I had a lovely flight home from Southern California this week. Shortly after take-off I activated the autopilot, which, for the next 80 minutes, flew my assigned route back to St. George perfectly. I monitored the airplane’s systems throughout the flight, but also had plenty of time for enjoying the view. As I passed over Vegas, with the family quietly playing video games in the back, and the beautiful city sprawling out below, I could have been very tempted to think that this whole being a pilot thing was getting pretty easy, and on that particular day, it was.
The reality is that most flights in today’s modern airplanes are uneventful, thankfully. Herein lies one of the greatest risks to being a pilot. If years of safe flights lead one to think he has got it all figured out, that is when he becomes a danger to himself and others.
We are in the fifth month of a rising stock market and the longer it lasts, the more concerned I become, not for the markets, but for investors. Investors will remember that the last two major market disasters, 2000 and 2008, were preceded by a period of dramatic growth. The result of those good years was that many investors began to think they had it all figured out. As my dad used to say, “When markets are going up, everyone thinks he is an expert.”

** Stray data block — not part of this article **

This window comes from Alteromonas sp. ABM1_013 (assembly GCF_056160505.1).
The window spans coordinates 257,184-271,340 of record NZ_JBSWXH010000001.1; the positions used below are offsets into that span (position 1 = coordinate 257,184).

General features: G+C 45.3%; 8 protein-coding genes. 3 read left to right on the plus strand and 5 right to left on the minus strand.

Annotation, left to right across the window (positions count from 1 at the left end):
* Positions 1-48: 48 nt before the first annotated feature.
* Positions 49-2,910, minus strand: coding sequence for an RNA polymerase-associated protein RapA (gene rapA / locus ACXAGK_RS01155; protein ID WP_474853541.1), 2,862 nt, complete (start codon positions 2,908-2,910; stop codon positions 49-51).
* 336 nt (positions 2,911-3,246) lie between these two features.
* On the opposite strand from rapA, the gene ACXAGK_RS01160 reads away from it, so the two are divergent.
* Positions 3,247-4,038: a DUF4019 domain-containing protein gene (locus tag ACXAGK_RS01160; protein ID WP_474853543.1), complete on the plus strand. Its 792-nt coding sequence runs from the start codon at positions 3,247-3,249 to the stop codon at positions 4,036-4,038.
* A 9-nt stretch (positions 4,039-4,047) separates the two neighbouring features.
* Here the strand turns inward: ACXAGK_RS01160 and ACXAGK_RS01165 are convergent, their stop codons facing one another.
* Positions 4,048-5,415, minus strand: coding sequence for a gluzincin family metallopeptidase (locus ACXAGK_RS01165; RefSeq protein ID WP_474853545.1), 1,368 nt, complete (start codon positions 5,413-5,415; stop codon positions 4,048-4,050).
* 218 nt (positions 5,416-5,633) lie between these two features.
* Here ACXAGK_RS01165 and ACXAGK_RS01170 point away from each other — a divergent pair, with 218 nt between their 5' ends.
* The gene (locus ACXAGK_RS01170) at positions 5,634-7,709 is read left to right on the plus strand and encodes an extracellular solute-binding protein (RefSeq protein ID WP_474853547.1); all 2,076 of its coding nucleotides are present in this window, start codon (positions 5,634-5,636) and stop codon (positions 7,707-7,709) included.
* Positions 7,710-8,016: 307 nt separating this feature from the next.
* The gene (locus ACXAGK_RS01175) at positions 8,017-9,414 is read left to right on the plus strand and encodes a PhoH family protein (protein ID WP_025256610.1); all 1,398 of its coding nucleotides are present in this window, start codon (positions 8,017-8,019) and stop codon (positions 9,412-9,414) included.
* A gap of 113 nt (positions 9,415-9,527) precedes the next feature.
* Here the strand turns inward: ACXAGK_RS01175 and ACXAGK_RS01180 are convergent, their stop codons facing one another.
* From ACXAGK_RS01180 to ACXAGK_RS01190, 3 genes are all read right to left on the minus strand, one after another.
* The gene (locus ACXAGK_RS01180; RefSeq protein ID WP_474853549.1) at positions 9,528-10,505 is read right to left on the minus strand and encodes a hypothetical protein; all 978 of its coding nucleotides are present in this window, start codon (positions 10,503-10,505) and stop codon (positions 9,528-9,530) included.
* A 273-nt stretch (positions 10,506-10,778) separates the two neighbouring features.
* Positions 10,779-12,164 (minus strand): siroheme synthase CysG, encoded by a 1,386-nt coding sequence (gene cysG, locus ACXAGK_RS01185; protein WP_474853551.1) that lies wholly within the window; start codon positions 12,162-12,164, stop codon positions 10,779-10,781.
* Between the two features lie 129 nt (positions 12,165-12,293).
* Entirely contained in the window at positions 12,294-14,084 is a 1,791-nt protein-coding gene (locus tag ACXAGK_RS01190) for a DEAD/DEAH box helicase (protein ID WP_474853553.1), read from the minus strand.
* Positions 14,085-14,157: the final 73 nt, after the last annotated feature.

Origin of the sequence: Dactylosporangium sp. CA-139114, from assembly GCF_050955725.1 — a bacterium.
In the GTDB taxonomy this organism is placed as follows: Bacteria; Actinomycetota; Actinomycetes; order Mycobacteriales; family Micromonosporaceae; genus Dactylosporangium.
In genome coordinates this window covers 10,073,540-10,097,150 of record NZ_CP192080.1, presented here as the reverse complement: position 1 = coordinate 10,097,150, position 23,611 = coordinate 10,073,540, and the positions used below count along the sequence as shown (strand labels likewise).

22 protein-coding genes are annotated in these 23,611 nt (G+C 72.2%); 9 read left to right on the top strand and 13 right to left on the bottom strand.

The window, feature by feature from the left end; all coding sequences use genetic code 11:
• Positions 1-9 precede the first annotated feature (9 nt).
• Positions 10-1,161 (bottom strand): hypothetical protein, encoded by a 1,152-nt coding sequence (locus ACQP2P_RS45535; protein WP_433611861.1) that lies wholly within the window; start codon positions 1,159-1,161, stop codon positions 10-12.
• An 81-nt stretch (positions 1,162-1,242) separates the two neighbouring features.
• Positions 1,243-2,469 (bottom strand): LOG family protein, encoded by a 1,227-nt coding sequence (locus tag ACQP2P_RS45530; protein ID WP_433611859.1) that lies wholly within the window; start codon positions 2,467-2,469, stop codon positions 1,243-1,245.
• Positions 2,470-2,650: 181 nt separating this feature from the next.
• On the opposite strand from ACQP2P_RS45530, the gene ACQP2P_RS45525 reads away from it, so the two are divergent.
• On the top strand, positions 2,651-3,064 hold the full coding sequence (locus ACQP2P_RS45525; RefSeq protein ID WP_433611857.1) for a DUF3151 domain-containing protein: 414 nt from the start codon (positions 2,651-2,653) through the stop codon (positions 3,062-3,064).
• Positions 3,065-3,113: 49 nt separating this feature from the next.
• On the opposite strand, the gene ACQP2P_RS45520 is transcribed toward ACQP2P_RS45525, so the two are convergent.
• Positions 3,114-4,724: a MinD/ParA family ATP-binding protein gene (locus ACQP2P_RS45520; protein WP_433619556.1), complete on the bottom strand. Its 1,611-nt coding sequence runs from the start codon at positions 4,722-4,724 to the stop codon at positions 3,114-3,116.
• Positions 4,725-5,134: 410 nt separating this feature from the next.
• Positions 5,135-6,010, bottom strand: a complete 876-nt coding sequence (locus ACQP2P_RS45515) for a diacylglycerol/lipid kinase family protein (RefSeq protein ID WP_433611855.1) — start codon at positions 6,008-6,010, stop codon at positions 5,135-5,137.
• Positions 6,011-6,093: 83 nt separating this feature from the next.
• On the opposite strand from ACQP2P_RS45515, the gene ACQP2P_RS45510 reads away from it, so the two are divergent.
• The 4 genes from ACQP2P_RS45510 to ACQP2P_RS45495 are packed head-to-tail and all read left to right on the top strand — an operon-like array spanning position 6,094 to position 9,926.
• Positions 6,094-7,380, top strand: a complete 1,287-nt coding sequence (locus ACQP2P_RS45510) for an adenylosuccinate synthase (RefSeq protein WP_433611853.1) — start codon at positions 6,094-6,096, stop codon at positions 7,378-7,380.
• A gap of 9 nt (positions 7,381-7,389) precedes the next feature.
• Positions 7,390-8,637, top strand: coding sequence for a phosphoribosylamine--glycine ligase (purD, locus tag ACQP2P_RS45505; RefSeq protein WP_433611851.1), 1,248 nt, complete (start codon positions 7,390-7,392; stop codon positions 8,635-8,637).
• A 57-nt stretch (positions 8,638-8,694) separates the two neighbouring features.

The late 90’s saw the emergence of the day trader who, after seeing several years of strong portfolio gains, thought he had magically become an expert. Setting off on his own to conquer the markets, he began to take risks few true professionals would take and, in the end, most day traders lost money; some lost it all.
The booming real estate markets of the early 21st century gave rise to a phenomenon known as “house-flipping.” Suddenly it seemed everyone was a real estate investment expert. Initially it appeared to be a never ending party, but all parties come to an end and when this one did in 2007, families and fortunes were devastated. Once again, many blamed the markets. I blame the investors.
My business associations give me a sense of investor attitudes and I am starting to see a return to the dangerous ways of the past. Some investors, and even advisors, are beginning to feel like making big money in the markets is suddenly easy again. I am seeing an increasing desire to take risks even the true experts are not willing to take. As making money gets “easy” in investor’s minds, the danger gets greater. I am not worried about the markets. I am worried about the investors.
Whether piloting an airplane or a portfolio, if sunny days lead you to thinking you are suddenly the expert, you have become a danger to yourself and others. Before you rush out to re-open that old trading account, you should know what the real experts are doing in this rising market…(continued next week)
Hi, I'm Dan. I'm a CFP® Professional.
Securities and advisory services offered through Commonwealth Financial Network®.
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